Depression and Obesity

Many studies have found there is a direct correlation between depression and obesity. People who are obese are at an increased risk of becoming depressed. Similarly, people who are depressed are also at an increased risk of becoming obese, according to new studies.

Depression and obesity have found to be a two-way street. For those who are not depressed but are obese, they have a 55 percent chance of becoming depressed. On the flip side, depression increases the likelihood of those affected will become obese by 58 percent. Why is this correlation so strong? Researchers say there are many reasons for the depression and obesity link. Most recent studies say there is also a genetic link between depression and obesity. Those who are likely to be genetically predisposed to becoming obese or depressed may also be likely to take on its paired genetic issue. One of the biggest causes of depression and obesity running hand-in-hand is because of the underlying emotional issues that may link them. This is why many doctors will insist on treatment for both issues at the same time to help prevent the symptoms of either health problems from getting worse.

Depression and Obesity:

Because depression is a mental illness that affects millions of people through the United States each year, it is no surprise to see a similar correlation in the number of obese American throughout the country. While not every person who is depressed is obese and not ever person who is obese is depressed, the numbers are startling telling. Depression is a mental illness that causes children, teen and adults problems with prolonged feelings of sadness, apathy and lethargy. Depression can lead to even more serious cases of suicide or self-mutilation if left untreated. A recent study by the National Institute of Mental Health discovered that one out of four cases of obesity is associated with depression or another mood or anxiety disorder. On the reverse side, being obese not only increases the chance of experiencing a depression onset but it also increases the likelihood of the symptoms of being severe.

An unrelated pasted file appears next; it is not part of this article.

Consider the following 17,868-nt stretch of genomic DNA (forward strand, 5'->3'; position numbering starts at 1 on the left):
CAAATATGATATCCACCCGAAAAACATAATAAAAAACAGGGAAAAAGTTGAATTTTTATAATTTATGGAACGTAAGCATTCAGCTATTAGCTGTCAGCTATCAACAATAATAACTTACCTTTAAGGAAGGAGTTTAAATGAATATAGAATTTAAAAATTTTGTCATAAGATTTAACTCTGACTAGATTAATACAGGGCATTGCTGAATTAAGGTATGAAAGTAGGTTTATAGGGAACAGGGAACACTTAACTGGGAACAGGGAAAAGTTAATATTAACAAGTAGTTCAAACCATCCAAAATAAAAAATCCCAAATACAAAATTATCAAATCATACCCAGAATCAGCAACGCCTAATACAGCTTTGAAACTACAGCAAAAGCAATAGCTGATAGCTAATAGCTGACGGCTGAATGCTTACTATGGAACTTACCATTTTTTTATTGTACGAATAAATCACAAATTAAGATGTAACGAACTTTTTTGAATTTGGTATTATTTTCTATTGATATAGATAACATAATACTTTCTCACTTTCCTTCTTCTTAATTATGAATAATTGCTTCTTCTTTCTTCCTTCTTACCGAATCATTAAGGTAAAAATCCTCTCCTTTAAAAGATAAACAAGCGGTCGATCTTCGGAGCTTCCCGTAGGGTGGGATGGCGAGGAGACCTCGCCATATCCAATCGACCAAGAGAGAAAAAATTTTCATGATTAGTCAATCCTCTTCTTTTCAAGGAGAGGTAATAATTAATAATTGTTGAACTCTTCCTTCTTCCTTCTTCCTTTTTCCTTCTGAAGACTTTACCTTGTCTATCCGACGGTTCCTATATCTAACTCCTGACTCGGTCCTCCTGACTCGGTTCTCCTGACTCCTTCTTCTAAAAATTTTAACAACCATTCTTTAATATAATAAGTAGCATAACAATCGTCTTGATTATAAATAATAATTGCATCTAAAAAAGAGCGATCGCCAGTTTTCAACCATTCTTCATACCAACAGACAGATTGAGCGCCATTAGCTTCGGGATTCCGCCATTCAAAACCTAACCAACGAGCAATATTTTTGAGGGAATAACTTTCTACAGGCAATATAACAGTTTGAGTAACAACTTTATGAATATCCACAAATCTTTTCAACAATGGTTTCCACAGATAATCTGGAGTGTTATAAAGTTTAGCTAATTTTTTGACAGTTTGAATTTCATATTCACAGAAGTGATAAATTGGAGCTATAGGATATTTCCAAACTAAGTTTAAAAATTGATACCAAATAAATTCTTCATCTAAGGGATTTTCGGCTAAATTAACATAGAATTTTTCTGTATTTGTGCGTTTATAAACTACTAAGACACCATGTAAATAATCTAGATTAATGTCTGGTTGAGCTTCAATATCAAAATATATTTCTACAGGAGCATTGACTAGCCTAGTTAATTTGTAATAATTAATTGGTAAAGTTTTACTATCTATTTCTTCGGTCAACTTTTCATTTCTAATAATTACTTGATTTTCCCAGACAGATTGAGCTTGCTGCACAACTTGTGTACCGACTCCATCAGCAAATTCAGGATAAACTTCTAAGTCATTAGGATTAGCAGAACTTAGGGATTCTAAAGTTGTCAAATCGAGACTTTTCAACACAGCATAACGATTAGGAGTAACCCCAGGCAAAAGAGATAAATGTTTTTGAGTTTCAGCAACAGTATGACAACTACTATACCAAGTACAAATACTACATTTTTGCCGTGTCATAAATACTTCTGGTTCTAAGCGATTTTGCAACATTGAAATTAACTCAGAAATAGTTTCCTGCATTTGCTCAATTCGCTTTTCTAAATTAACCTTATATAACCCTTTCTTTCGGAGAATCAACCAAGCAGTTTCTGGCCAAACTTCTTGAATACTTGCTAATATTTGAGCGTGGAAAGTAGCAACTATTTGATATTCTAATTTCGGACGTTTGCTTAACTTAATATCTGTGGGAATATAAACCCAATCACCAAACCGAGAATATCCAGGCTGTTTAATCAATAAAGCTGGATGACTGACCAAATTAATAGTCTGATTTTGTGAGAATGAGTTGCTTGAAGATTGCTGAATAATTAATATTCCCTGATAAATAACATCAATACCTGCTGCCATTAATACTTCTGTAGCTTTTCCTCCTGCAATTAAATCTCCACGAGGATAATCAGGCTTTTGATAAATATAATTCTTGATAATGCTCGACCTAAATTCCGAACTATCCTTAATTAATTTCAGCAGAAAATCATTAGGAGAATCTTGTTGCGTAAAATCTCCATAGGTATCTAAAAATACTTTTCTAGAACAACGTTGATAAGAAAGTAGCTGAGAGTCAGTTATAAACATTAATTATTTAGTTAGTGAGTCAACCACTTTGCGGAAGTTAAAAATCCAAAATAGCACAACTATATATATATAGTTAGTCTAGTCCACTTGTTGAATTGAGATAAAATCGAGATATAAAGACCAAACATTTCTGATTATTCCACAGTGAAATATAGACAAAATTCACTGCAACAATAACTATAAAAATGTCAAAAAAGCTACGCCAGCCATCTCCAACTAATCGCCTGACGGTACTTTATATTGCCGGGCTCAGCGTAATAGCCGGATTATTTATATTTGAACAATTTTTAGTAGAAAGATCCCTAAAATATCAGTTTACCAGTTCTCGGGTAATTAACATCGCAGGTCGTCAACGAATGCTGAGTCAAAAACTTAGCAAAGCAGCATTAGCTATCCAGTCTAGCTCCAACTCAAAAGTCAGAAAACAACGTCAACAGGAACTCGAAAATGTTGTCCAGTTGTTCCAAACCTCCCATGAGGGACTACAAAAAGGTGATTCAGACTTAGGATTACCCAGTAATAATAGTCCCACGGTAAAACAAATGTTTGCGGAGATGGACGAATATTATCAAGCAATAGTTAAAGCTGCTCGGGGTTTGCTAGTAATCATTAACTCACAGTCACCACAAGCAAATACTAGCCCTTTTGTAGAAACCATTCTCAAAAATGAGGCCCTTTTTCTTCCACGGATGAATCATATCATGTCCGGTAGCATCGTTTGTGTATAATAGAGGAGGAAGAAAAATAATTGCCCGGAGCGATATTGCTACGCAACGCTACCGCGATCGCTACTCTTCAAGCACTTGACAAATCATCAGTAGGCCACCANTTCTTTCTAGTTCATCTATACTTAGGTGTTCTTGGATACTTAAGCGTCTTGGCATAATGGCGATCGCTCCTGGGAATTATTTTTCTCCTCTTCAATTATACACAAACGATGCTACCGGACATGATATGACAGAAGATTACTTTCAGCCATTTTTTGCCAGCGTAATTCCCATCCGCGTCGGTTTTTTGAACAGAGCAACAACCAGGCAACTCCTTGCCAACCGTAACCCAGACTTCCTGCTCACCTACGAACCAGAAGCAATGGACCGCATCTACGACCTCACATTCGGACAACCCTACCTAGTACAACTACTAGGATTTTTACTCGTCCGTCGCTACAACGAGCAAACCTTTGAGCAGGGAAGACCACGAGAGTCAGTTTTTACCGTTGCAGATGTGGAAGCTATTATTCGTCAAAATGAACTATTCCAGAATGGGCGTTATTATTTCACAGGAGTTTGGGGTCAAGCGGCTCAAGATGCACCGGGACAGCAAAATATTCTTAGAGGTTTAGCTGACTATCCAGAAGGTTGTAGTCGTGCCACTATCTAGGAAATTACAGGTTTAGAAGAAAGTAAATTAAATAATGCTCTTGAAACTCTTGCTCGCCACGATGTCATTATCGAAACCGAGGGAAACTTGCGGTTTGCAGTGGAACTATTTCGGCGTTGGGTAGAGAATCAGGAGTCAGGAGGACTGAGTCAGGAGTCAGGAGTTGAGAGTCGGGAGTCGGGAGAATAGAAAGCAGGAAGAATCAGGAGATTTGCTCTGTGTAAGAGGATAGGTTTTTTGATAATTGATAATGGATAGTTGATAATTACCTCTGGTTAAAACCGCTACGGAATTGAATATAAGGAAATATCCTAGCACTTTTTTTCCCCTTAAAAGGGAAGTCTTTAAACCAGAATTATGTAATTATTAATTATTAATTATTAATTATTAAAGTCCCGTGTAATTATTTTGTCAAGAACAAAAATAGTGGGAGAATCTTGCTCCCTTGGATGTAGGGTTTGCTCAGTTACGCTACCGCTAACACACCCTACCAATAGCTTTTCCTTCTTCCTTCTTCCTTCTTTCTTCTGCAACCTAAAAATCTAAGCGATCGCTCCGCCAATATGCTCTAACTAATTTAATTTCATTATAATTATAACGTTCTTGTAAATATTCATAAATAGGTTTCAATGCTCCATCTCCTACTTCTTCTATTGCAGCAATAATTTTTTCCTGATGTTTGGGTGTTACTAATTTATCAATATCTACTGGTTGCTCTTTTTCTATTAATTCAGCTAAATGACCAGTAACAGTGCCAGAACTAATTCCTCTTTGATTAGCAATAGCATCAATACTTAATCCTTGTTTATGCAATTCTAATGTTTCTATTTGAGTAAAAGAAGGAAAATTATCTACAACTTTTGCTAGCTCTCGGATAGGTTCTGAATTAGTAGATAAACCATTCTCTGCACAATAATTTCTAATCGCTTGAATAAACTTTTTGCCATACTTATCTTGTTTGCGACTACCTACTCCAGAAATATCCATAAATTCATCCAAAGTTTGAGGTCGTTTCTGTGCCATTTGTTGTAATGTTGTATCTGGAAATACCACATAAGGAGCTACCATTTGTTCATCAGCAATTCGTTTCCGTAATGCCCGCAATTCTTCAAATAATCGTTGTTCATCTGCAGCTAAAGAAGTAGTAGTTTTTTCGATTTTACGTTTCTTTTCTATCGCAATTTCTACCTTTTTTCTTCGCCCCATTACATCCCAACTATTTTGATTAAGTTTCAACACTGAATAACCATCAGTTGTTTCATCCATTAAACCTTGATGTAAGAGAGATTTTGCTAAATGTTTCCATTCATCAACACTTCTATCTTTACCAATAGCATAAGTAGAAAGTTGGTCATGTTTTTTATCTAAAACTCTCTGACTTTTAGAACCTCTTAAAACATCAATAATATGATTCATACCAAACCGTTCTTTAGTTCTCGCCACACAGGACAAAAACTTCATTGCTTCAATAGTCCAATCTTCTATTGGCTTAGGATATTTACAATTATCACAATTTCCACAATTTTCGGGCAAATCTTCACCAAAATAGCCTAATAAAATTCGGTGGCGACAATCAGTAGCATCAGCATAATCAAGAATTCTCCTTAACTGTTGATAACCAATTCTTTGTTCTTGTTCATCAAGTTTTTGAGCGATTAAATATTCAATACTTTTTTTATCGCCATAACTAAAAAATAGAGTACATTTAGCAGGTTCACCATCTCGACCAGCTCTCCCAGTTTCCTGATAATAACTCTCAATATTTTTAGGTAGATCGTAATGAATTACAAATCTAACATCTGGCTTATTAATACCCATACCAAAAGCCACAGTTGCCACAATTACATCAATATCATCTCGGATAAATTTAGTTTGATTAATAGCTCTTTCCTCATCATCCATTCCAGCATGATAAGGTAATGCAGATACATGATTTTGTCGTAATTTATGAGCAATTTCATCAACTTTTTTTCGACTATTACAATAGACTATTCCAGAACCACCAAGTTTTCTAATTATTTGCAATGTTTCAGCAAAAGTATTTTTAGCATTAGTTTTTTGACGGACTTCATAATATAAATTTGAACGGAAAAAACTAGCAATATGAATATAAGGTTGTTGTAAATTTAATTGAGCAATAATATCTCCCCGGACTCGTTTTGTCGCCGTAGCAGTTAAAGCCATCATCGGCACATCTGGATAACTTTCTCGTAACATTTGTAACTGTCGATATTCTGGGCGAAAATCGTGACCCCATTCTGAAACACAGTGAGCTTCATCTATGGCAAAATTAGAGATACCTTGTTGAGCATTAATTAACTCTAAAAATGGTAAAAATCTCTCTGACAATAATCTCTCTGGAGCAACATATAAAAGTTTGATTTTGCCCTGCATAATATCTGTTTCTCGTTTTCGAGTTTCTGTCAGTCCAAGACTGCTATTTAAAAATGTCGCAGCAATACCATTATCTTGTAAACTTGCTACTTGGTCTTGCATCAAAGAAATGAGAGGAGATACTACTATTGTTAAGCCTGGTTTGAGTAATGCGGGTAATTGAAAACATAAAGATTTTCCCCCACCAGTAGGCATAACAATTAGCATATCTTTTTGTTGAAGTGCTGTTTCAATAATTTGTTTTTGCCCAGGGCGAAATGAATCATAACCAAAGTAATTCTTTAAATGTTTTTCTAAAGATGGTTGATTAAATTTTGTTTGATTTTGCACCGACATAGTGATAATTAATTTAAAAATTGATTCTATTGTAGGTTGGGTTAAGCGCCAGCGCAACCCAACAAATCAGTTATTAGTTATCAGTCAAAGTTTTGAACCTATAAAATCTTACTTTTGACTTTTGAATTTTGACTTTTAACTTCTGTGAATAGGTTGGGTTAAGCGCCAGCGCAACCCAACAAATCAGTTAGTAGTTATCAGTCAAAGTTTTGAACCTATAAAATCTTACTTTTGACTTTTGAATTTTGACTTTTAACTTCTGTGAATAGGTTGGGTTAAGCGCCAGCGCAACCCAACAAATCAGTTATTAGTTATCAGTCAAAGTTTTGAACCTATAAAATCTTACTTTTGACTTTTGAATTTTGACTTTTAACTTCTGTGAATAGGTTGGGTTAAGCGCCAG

Causes of depression and obesity:

Aside from potential genetic links, the primary factor of the link between depression and obesity is a psychological one. According to studies, being obese can induce feelings of low self-esteem and body dissatisfaction, which is a direct risk to increase the likelihood of depression. Being depressed causes feelings of apathy, which means many who are depressed would rather get their pleasure from life from food and being lethargic than by exercising or eating healthy. These behaviors make it easy for those who are depressed to encounter that downward spiral toward obesity. Because both depression and obesity carry severe health issues, it is important to receive treatment for both problems. More importantly, it is best to try and prevent depression and obesity before they can get so far as to trigger the comparable onset of either depression or obesity, researchers say.

Treatment and Prevention for depression and obesity:

Seeking treatment when the signs first start appearing of either becoming depressed or overweight is the best way to prevent these mental and physical health issues. Be on the look out for warning signs of depression including prolonged feelings of sadness, not participating in events or activities they used to enjoy, insomnia or sleeping too much. Those who are at risk for becoming obese often find themselves steadily gaining weight and a higher body mass index (BMI). The best way to prevent these behaviors is to start an exercise and diet program. See a dietician if there is any question on what would make a healthy diet plan. Getting counseling to help treat both the depression and obesity is a helpful too because it can examine some of the emotional causes for both.  For those who find themselves depressed and obese, seeing a dietician as well as a counselor are extremely important in helping get on the path to recovery. Support groups are also a helpful tool for some who need that support to help them move on and get assistance in losing weight and becoming happier again. Support groups for depression and groups like Overeaters Anonymous are useful tools to help those who find themselves with these problems.